By Simon Jessop
LONDON (Reuters) - BlueCrest Capital Management, the $8 billion (£5.3 billion) hedge fund firm founded by billionaire Michael Platt, is returning all the cash provided by outside investors amid pressure on fees, rising costs and a lacklustre performance.
The decision, which follows an exodus of capital in recent years and disappointing returns relative to some rivals, is a shock move for one of the world's best-known investment managers at a time when pension funds and others are looking to put more money into the $3 trillion hedge fund industry.
After external clients have been given their money back, most of it by the end of the first quarter in 2016, the firm would still be left with several billion dollars in assets, a spokesman said. The firm ran more than $30 billion at its peak.
"We will be stronger and more flexible under our new business model, and see exciting opportunities to grow significantly in terms of numbers of trading teams and assets under management," Platt said.
Switzerland-based Platt, best known for his bets on macroeconomic trends and who made $22 billion for investors after setting up the firm 15 years ago, said the new model would boost profitability and allow the firm to pay bigger salaries and bonuses to attract top trading talent.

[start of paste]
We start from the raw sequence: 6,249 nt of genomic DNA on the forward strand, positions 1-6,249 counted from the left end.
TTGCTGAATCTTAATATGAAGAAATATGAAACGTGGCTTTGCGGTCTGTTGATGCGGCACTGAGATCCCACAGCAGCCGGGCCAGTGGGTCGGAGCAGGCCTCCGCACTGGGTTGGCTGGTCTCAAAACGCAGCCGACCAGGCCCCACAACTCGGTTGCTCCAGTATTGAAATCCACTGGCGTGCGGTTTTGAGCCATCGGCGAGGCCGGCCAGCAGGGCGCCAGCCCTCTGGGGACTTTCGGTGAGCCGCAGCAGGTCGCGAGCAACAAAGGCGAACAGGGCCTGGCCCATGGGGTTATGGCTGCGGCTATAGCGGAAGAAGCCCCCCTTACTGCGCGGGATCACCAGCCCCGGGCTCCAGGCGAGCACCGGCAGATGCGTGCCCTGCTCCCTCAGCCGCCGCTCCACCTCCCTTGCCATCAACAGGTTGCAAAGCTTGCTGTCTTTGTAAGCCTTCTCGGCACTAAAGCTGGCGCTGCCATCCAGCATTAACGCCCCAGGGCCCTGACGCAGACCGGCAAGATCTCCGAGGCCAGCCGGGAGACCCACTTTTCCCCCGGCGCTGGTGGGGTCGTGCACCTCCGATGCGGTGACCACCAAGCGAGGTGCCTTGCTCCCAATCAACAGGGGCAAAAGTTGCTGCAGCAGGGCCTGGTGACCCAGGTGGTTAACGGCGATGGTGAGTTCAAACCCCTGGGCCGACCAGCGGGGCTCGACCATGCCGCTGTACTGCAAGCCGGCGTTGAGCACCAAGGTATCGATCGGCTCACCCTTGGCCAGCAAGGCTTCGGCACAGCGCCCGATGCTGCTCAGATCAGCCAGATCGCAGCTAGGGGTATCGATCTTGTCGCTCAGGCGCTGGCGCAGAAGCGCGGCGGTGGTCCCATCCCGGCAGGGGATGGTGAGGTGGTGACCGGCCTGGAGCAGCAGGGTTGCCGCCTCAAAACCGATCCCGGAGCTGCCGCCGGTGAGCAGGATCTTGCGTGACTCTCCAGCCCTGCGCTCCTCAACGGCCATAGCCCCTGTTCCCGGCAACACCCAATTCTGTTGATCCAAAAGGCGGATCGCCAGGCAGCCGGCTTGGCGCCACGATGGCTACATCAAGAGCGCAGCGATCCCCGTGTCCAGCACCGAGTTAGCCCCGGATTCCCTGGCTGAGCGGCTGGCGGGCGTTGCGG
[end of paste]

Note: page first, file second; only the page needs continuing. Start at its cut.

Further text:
Anthony Lawler, head of portfolio management at hedge fund investor GAM said the move was "a bit surprising, in that he's still running a sizeable business, but he's had a large amount of redemptions from having dull performance, arguably since 2010 ... so it's quite a rational decision for him to focus only on managing his own money without investor constraints."
BlueCrest employs more than 250 investment professionals trading fixed income, currencies, emerging markets, credit and equities out of nine offices. All would remain open after the move, BlueCrest said.
BlueCrest said its partner fund BSMA would continue to hold assets managed in the fixed income, currency and credit trading strategies, and the BlueCrest Equity Strategies Fund and the BlueCrest Emerging Markets Fund would be retained.
All other funds, including its BlueCrest Capital International and AllBlue Fund, are expected to close during 2016, it said. AllBlue was up 3.7 percent in the year to Nov. 20, a source familiar with the matter said.
(Additional reporting by Sinead Cruise; Editing by Louise Heavens and Mark Potter)